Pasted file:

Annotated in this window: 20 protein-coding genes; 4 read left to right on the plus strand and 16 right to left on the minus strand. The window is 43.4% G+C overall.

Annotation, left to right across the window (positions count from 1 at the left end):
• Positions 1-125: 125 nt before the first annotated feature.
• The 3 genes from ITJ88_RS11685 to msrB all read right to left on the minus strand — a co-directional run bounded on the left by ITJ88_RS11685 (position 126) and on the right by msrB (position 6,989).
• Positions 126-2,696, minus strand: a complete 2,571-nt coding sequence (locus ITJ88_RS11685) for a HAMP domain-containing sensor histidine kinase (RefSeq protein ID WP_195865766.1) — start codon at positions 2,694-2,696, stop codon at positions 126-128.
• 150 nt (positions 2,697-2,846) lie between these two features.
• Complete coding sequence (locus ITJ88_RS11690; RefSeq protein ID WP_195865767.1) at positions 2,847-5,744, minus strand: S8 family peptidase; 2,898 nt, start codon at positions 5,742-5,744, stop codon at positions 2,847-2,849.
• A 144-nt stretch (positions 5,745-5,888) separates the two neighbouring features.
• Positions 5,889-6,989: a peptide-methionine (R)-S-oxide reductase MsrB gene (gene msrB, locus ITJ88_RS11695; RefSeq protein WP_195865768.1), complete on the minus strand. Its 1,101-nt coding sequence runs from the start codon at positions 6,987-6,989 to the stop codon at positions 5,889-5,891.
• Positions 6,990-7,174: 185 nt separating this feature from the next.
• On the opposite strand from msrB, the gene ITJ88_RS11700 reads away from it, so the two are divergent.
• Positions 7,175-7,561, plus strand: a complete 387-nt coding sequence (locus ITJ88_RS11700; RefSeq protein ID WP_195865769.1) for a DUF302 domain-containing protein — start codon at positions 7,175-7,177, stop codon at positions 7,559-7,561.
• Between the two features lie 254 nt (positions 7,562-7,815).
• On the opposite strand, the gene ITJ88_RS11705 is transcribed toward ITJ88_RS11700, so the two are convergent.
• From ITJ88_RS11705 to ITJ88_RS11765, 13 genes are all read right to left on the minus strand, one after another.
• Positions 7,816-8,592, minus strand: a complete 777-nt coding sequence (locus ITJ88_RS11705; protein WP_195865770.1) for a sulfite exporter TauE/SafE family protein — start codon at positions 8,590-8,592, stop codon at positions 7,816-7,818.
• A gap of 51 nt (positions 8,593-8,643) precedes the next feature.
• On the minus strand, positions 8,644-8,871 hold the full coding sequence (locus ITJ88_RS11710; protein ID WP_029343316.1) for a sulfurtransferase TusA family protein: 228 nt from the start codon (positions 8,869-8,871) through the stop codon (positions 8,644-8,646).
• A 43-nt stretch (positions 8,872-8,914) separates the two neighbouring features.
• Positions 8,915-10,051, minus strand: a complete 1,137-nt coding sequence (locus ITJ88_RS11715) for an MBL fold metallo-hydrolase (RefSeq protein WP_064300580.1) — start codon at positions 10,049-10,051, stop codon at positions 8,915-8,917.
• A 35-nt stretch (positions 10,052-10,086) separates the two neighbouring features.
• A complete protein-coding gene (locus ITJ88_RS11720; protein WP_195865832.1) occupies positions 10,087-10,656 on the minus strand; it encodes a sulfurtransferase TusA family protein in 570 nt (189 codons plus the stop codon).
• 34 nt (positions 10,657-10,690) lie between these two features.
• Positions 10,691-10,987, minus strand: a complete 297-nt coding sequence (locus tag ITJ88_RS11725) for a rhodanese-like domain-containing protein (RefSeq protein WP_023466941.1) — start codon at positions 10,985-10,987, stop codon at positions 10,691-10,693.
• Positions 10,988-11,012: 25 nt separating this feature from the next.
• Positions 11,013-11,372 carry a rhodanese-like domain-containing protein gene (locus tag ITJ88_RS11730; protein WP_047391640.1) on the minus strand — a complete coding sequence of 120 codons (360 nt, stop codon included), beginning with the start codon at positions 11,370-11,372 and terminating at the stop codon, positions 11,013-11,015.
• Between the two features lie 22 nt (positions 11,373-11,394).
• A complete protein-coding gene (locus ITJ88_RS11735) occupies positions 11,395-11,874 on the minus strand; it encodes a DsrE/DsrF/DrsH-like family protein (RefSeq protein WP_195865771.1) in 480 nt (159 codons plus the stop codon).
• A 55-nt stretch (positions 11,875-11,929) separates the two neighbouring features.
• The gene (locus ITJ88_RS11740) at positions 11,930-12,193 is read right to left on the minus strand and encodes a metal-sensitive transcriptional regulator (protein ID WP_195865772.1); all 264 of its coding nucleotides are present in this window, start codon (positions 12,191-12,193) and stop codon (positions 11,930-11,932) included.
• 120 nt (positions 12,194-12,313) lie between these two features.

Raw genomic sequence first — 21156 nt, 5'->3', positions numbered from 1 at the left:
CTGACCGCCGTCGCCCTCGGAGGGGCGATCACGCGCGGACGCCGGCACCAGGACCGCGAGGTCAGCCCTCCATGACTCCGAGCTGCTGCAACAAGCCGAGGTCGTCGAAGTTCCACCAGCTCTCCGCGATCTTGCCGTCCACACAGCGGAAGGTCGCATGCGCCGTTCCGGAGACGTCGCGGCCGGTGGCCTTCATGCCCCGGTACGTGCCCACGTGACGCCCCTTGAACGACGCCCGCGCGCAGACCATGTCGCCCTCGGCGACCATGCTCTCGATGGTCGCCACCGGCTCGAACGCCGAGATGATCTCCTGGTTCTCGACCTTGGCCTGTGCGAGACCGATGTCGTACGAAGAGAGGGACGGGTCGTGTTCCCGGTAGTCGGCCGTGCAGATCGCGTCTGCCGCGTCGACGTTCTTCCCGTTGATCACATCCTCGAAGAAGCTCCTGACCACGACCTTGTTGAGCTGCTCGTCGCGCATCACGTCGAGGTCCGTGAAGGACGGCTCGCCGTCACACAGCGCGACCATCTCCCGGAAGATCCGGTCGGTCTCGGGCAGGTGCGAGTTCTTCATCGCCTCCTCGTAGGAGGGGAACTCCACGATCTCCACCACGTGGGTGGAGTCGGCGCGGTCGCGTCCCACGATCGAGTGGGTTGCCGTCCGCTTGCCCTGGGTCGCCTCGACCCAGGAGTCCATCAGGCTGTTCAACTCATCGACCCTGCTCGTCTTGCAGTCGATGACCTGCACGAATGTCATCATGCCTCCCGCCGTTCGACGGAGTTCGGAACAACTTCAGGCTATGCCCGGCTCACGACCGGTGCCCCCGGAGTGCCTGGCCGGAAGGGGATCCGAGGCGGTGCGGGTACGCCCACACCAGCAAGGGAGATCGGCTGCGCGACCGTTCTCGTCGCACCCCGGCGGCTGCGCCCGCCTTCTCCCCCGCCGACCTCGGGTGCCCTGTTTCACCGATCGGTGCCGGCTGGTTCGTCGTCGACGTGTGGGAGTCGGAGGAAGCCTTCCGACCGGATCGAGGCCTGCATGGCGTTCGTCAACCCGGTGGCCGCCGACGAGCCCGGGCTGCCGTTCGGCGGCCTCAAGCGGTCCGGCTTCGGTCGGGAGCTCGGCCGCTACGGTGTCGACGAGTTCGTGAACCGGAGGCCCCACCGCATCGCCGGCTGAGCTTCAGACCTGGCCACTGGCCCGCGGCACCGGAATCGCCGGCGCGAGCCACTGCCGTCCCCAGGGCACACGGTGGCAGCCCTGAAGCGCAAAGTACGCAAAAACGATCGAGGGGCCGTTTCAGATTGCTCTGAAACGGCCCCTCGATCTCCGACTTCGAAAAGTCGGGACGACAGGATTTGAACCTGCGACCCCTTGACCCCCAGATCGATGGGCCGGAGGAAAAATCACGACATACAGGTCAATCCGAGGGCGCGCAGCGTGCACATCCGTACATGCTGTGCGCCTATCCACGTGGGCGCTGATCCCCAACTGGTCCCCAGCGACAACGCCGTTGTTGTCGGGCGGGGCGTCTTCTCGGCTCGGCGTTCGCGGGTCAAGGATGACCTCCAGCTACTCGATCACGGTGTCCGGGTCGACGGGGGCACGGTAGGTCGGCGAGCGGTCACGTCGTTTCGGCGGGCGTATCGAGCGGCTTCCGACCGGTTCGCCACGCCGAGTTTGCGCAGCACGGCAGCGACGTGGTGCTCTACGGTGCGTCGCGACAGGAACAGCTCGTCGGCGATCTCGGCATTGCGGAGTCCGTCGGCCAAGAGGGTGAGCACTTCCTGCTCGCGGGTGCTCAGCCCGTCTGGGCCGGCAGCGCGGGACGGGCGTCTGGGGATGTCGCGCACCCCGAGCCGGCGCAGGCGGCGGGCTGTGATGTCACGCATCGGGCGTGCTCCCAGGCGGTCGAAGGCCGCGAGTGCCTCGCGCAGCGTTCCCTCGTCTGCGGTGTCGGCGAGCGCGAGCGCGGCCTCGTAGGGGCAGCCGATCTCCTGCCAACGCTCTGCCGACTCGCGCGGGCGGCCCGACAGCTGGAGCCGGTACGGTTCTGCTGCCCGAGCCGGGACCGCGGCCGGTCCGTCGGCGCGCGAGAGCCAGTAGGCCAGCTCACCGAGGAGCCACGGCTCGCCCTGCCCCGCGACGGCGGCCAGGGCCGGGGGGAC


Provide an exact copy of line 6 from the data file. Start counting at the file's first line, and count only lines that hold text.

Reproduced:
• 150 nt (positions 2,697-2,846) lie between these two features.